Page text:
Investment of almost £500 million over the next five years has been agreed by Highland Council but a bid for more money from the Scottish Government is to be made.
Repairs to schools and roads were prioritised in the capital plan but many projects were missing from the list after councillors were forced to slash their budget as rising charges to pay back loans became unaffordable.
At a four-hour special meeting, councillors were warned that more money is needed and that it would cost £177 million to make all necessary repairs and upgrades to roads, while 42 per cent of all 203 schools in the Highlands are deemed to be in poor condition.
This led councillors to unanimously agree to lobby MSPs and MPs for more money, as well as looking alternative, more cost-effective methods of building proposed by the SNP.
A Conservative motion for all parties to look at ways of saving money and what that should be spent on was also agreed.
Budget leader Alister Mackinnon said: "The challenges the council face do not need to be repeated.
"We have been taken aback at the state of some of the schools we have seen due to a lack of maintenance over many decades.
"We will do everything possible to secure additional funding to tend to the dreadful state of our roads and schools.
"We cannot please everyone, there is not enough money to go around, but our priorities are based on need and capacity."
Council Margaret Davidson blamed the Scottish Government for the lack of funding, saying: "This programme delivers significant investment in a range of key projects across the Highlands.
" We are investing in schools, roads, bridges, harbours and flood prevention schemes that will benefit our communities over the coming years.
"We recognise the need to invest in our infrastructure and we want to do more.
"Our capital programme has been significantly reduced due to the financial constraints imposed on us by the Scottish Government but we intend to campaign hard for more capital funding for the Highlands and I am today calling on all our councillors, MSPs and MPs to publicly support us."
But opposition councillors hit out at relying on a £50 million grant through the Scottish Governments Schools for the Future fund for a number of new schools, saying they are misleading parents by suggesting that the council will be given such a high amount.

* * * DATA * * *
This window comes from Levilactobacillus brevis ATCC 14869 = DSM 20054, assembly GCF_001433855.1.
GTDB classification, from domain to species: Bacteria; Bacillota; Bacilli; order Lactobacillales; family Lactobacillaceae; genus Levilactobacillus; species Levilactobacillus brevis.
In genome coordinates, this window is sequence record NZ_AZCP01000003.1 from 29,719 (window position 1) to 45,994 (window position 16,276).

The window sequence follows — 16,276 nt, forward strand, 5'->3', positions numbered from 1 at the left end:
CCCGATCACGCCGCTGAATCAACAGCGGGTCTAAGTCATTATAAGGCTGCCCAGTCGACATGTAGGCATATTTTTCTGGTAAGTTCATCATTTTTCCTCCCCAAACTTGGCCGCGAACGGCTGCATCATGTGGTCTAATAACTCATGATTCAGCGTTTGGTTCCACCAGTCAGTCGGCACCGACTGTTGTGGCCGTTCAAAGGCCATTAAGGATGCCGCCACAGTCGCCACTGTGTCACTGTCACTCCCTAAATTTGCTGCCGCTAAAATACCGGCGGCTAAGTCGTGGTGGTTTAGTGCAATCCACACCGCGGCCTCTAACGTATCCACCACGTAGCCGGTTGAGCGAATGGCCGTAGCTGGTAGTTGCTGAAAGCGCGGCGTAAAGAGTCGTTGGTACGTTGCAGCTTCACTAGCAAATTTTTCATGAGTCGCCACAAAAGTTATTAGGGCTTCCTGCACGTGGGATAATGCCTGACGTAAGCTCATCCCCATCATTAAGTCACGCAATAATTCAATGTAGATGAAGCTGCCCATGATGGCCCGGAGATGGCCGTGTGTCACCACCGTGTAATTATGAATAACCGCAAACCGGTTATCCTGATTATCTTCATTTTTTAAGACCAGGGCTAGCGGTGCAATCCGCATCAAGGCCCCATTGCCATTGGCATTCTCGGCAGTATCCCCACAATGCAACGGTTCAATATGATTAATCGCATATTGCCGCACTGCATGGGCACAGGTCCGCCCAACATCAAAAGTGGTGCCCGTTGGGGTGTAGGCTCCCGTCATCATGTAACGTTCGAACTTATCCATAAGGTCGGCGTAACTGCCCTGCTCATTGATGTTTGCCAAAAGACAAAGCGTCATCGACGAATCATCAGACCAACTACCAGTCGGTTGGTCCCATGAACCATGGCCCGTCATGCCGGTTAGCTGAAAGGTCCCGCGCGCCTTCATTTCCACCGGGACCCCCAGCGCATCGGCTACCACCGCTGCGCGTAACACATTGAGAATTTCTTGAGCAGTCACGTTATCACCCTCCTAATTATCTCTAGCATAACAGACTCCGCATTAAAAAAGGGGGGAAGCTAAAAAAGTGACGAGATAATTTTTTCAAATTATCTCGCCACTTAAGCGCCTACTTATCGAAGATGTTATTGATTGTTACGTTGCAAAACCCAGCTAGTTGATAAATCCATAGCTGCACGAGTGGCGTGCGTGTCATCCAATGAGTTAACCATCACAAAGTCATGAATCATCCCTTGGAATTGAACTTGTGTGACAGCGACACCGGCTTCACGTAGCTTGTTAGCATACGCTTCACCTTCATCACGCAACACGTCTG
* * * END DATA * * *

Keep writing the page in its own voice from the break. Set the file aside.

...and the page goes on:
Opposition leader Maxine Smith said: "This is a generic line which doesn’t really say or mean anything.
"We are really disappointed because lots of the key projects promised to us and our communities are missing.
"I am being contacted by so many people asking what has happened to their schools. They have been promised something and it is not there."
She was backed up by fellow SNP councillor Ian Cockburn, who represents Wester Ross, Strathpeffer and Lochalsh, who said: "We all know it’s hard but the £50 million pot is just kicking it into the long grass.
"These schools should be considered on merit but at least we would have a discussion on it. Don’t kid on to everybody that their schools are all going to be done.
"There are about £300 million worth of schools and we don’t even know if we are going to get £50 million.
"This is smoke and mirrors, be honest with people."
The biggest specific spend agreed in the strath in the capital programme from 2018/19 to 2022/23 is for landfill restoration.
It will ensure that Granish landfill site by Aviemore complies with current and future environmental legislation, and continues to provide strategically essential waste management facilities.
The cost is £3.27 million but this includes similar plans for the Seater site in Caithness.
There are also proposals to provide waste transfer stations at Aviemore and Lochaber, and to provide new recycling infrastructure such as bottle banks and skips (£3 million).
The River Gynack Flood Protection Scheme by Kingussie is also included at a cost of £590,000 with a study to start this coming financial year.
This work will allow a grant bid to be submitted to fund the detailed design and construction stage.